The past two days have been a wild blur of excitement for me. On Monday, I could barely make it through the school day knowing I’d be picking Shar up at the airport later on that day. My excitement was mixed with anxiety – what if something went wrong? What if she missed the flight or couldn’t get into the country for some unknown reason? I spent my prep periods alternating between grading and obsessively scrutinizing Lufthansa’s website for flight information.
My favorite aspect of this was the weather report. The site boasted clear skies over Frankfurt. Cairo, however, had one word beside it: sand. I think this is a very defining example of Cairo and the weather here. Also, I’ve seen the weather icons for “partly cloudy” before but I’ve never seen one for “sand”:
My driver, Alfie, had a good sense of humor and was super informed. I ran into the airport, sat on the phone with Ashley, and then headed over toward the trickle of passengers that had begun forming by the gates. I can’t convey the excitement I felt upon seeing her coming out. It was a mixture of relief (she hadn’t been murdered or robbed between Customs and here) and pure excitement. It’s also a strange thing, seeing someone so incredibly familiar in a setting that is completely unfamiliar to them. But we were both ecstatic.
It should be said at this point that despite Alfie’s amicability, I was worried I wouldn’t recognize him. I am terrible with faces, so instead I focused on his bright yellow pinstriped dress shirt. As Shar and I came to the parking lot, we fielded many invitations from cab drivers. The key is to keep walking and ignore them. Feeling like a pro (but unsure of where Alfie’s car was) I led her through the parking lot as one driver began calling to us: “Cab! Free cab! It isfree!” and then: “Nicole!” We’d walked a good couple of meters past him at that point, and I felt terribly guilty for not having recognized him. To be fair, he had put a black coat on in my absence, and that completely screwed up my yellow shirt plan.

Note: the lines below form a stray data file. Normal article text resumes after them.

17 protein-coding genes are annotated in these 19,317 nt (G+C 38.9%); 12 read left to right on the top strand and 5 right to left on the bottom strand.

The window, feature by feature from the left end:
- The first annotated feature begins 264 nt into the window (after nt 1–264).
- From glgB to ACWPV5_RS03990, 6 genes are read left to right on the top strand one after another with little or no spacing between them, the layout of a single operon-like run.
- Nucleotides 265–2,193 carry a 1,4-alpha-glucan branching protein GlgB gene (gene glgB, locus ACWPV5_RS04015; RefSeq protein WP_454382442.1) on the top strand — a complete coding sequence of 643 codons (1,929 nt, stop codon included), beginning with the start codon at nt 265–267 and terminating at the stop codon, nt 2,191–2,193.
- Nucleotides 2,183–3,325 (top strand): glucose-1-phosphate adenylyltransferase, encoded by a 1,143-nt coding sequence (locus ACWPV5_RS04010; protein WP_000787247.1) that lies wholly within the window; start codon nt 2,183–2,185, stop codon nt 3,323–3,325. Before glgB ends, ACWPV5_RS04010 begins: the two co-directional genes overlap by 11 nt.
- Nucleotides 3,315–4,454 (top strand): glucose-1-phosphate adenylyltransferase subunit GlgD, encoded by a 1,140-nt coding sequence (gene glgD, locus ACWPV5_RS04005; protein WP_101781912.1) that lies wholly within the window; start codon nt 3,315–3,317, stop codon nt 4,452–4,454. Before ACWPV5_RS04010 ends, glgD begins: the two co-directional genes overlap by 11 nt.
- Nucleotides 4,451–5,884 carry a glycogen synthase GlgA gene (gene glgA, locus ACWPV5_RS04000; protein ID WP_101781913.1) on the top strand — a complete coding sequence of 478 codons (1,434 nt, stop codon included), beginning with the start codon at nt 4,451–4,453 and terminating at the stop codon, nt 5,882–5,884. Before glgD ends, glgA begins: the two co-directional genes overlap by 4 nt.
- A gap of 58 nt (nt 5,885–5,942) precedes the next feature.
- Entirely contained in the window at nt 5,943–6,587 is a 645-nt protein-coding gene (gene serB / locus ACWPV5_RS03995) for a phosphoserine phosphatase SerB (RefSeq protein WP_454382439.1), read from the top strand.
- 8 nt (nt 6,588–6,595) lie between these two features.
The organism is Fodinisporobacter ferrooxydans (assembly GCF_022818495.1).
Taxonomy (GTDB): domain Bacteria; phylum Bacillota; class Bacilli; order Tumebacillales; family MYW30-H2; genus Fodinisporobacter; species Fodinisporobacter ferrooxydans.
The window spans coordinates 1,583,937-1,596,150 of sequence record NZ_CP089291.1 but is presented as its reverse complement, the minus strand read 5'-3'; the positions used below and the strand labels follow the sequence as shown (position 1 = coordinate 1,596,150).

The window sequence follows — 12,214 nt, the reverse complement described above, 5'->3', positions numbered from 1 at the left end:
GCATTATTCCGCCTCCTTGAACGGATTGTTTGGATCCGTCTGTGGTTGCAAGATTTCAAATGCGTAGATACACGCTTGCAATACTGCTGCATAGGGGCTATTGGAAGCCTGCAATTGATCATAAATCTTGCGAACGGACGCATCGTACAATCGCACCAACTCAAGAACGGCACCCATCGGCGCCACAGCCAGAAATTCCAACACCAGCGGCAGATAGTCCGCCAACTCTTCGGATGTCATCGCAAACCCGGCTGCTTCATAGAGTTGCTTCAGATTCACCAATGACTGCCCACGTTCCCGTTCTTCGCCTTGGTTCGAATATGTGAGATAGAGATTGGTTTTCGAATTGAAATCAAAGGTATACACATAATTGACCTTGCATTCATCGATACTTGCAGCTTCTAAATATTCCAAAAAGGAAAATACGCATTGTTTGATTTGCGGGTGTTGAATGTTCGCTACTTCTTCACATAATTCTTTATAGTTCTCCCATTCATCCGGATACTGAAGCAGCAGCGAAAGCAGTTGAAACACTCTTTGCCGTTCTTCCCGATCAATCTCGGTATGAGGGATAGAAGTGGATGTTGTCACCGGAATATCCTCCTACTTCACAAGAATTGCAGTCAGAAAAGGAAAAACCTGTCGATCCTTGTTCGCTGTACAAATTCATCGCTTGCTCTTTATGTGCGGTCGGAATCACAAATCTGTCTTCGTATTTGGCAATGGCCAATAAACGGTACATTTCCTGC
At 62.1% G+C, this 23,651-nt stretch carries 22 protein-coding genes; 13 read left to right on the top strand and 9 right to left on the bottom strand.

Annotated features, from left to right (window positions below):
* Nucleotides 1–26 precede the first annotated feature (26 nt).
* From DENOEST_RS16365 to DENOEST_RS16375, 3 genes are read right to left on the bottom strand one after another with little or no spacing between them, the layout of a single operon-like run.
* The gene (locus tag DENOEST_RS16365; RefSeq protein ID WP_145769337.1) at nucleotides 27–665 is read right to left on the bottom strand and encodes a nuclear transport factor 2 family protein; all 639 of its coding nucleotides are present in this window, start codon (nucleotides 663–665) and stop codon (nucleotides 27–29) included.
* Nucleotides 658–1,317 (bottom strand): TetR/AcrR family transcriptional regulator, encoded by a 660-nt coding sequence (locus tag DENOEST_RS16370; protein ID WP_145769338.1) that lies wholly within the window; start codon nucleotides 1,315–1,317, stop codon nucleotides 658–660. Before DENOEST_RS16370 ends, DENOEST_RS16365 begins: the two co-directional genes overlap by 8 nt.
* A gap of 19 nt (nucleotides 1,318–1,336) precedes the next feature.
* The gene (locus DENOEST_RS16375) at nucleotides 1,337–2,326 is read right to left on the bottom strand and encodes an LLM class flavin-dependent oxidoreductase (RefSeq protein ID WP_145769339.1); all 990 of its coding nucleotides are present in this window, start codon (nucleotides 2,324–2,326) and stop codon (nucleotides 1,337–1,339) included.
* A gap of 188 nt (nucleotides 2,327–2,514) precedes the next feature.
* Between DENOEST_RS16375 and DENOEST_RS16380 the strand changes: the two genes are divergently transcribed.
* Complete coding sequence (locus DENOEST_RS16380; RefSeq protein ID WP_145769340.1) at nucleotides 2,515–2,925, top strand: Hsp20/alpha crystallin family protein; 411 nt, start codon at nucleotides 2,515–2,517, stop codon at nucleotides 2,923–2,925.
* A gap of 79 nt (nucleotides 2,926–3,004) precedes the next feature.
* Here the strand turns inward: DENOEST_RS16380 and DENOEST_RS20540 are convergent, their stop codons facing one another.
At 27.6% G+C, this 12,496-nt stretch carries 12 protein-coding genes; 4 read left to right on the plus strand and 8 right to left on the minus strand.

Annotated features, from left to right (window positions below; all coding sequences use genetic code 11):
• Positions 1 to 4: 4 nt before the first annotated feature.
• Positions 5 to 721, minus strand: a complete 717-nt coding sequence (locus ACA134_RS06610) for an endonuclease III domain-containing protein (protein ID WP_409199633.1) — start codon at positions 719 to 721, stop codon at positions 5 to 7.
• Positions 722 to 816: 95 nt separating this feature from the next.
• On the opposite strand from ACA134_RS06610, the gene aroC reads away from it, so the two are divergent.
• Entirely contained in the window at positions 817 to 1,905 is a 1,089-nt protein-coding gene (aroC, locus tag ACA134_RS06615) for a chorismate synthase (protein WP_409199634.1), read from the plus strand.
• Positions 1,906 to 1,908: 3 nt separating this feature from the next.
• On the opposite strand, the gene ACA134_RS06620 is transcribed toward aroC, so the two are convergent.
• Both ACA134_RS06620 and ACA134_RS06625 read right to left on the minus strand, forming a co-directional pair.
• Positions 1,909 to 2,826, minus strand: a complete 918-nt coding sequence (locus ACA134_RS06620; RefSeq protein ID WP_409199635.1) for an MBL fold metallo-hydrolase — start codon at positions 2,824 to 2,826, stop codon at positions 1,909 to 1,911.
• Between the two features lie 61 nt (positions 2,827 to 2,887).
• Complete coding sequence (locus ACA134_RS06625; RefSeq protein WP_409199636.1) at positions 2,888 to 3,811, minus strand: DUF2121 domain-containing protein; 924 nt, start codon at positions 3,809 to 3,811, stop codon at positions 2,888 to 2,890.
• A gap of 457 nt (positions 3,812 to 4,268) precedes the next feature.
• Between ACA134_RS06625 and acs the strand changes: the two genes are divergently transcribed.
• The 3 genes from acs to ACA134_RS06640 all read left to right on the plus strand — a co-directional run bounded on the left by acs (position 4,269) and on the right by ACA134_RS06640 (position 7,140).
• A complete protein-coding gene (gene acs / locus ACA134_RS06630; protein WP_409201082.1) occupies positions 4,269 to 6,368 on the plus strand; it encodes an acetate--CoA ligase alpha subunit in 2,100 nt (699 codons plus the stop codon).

Shar woke up on Tuesday and ran with Ian and I at 5:30 in the morning, a feat which earns her major kudos in my book. But when faced with the long school day ahead, she decided she’d spend the day catching up on sleep, which was no problem for me. Tuesdays are marathon days for me; I teach periods 1-6 nonstop, and there really wasn’t anything exciting going on. The highlight of the day was when I confidently strode into my boss’s office with a pile of copies and tried speaking to her in Arabic.
I learned a new word that translates to “no problem” or “no worries,” and it also sounds really cool. Mis-mushkela is the phonetic transcription, but I’d look it up to be sure. When I said it, she stared at me for a minute before laughing in my face. (She does this pretty frequently when I try to speak Arabic, so I’m used to it.)
“What are you trying to say?” she said between peals of laughter.
“No problem,” I repeated.
“You’re saying ‘apricot’! You’re saying mesh-mesh.”
If anything, I enjoyed brightening her day, as she’d already explained earlier that they’d all been under serious amounts of stress in the weeks leading up to accreditation. I was thrilled to board the bus at 3:45. A one-hour commute stood between me and rugby and going out with Shar.
But of course, today would be the day a fifteen-car pileup would clog the Ring Road. In the two-hour bus ride that followed, I read an entire book. (And I get serious motion sickness, so to be able to read on the bus means it wasn’t moving.) It actually worked out well, because by the time I finished, we were just turning off the Ring Road to take an alternate route when we looked ahead and saw traffic jammed up for miles and miles.
“It’s going to be at least another hour, probably longer,” Raymond, our boss, said.
It was already quarter to six, and I couldn’t fathom sitting in bumper to bumper traffic for at least another hour, so I closed my book and said, “Would it be faster to walk?”